April 15, 2014

Feedback on Literacy, Library Horror Stories, and More

Letters to the editor from LJ’s April 1, 2014, issue address Netflix versus net neutrality, the success of library literacy initiatives, and more on the evergreen subject of weeding, plus much more.

Behavior Data vs. Patron Privacy: Productive Discomfort | Peer to Peer Review

Dorothea Salo

I’ve finally dumped Gmail forever. Though the process took quite some time—moving mailing-list subscriptions, changing profiles on websites that knew me by my Gmail address, extracting the messages I needed to keep, and similar chores—the relief of a little more freedom from Google’s privacy-invasive data mining has been well worth the trouble for me. I want as little as possible to do with a company that allegedly thinks trawling and keeping behavior-profile data from college students’ school-mandated, school-purchased email accounts without notice or consent is in some way ethical.

Leadership Is Not Command | Blatant Berry

John Berry III

It took me decades TRULY to understand the qualities that make for great leadership. I am still surprised at how slowly I realized that the key strengths of great leaders are not command, control, or management skills. A great leader must have the ability to spot and hire excellent people; build a passionate, committed team; liberate everyone on that team; and then trust them with the autonomy and authority to make decisions, innovate, and test their inspirations and ideas in practice.

Radical Home Economics | Programs That Pop

ljx140401webProgPop1b

Radical Home Economics revives homemaking skills for adults. In this hands-on series, participants work together to make things that are meaningful in their everyday lives. RHE is a fresh and exciting take on one of the library’s oldest and most fundamental purposes. The real power behind lending books is the conviction that you can be your own expert. Maker programming shares this purpose. In a culture where everything is increasingly commoditized and prepackaged, access to this foundational library value is increasingly rare, valuable, and transformative.

Give Them What They Want | The User Experience

Aaron Schmidt

What would happen if your library’s website disappeared? You’d probably get a lot of phone calls. f I had to guess, most would be about: Finding library items, renewing library items, and library hours and locations. This thought experiment gives us some perspective about the things library websites should be focusing on—the critical tasks users are trying to accomplish. It also offers perspective on the aspects of our websites that are comparatively unimportant—everything else.

At the Center: Is Your Library Driving Engaged Civic Solutions? | Editorial

Rebecca T. Miller

There’s something wonderful and seemingly simple about the photograph on the cover of this issue that I don’t want you to miss: the mayor of Wichita, KS, and the director of the library—Carl Brewer and Cynthia Berner Harris, respectively—standing side by side in a group of civic leaders and key staff. This coalition is “activating” Wichita with strategic thinking that is informed through an open town hall–style forum that taps solutions from the community. If your library isn’t part of such planning, and gathering a similar group in your library would be a no-go, you have work to do.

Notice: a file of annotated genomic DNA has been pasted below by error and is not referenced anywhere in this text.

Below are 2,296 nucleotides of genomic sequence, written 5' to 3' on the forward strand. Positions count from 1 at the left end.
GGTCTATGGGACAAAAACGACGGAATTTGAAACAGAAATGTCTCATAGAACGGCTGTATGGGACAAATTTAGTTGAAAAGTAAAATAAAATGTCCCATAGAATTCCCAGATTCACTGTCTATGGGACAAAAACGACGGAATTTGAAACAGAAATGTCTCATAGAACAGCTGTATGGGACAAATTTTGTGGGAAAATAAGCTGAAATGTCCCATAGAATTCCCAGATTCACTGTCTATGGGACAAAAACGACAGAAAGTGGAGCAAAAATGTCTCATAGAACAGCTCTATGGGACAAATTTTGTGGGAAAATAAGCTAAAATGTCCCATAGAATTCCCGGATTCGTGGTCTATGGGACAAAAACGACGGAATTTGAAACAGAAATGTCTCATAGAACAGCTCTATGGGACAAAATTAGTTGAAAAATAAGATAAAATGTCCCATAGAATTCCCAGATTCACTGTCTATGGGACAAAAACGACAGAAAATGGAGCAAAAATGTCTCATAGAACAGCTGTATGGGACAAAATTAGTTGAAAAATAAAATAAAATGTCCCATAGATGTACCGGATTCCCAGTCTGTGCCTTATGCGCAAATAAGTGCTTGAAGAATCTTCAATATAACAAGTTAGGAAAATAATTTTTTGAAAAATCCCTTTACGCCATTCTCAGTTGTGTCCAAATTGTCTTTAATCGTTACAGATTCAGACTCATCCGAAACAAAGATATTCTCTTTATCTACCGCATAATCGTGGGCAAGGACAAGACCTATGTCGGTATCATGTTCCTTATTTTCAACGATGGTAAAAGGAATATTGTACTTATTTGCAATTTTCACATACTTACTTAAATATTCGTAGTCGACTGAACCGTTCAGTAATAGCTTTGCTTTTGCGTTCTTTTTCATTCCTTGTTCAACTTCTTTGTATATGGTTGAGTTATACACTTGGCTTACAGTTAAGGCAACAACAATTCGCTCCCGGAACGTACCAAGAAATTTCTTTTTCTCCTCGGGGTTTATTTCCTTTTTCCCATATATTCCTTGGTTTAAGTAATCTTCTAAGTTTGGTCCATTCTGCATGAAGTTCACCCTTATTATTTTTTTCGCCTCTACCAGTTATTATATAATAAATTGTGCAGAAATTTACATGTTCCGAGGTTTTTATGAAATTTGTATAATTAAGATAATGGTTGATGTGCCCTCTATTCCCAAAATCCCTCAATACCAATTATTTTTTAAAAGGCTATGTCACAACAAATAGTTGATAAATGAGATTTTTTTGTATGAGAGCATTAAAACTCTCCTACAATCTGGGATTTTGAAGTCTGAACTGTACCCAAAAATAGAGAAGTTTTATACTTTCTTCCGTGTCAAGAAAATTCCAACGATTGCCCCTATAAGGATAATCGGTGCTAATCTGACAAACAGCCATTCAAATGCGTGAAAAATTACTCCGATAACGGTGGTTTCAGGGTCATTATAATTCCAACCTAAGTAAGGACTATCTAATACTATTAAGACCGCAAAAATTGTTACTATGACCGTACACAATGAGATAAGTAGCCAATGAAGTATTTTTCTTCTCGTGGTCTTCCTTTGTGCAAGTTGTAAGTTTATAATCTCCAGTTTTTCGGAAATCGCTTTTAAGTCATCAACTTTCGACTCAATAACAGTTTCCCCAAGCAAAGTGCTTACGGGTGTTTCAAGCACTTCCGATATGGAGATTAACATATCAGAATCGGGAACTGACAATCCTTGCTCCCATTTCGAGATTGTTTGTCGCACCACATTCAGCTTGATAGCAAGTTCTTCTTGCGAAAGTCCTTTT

Ebooks and the Demise of ILL | Peer to Peer Review

Wayne Biven-Tatum

Today I want to talk about one of the greatest services academic libraries offer to scholars, one that is absolutely essential for any sort of advanced scholarship, and one that is facing the biggest obstacle of its 140-or-so-year-old existence. I’m talking about interlibrary loan (ILL) and the threat it faces from ebooks.

It Can’t Hurt to Ask—or Can it? | From the Bell Tower

Steven Bell

What lessons can academic librarians take away from “W,” who negotiated for a tenure-track position thinking there’d be no harm in asking for more—but in fact it did a lot of harm?

The Battle over Library Spaces. Part 1: Saying Yes and Saying No | Peer to Peer Review

Rick Anderson

In academic libraries, there seems to be growing concern about the problem of space—not only a lack of it in our library buildings, though that is a problem for many of us, but also a concern that the spaces we do have are going to be (or already are) taken over by campus entities and programs that are related only tangentially, if at all, to library services. I’m convinced that this concern is valid, and that it should actually be more widespread than it currently is.

Open Access as Undergraduate Pedagogy | Backtalk

Open Access (OA) is usually associated with academic scholarship and its relationship to the “paywall” by proponents and critics alike. It is essential to consider the question of OA not only in terms of its impact on publishers and scholars, but in terms of its teaching and learning potential for students and educators.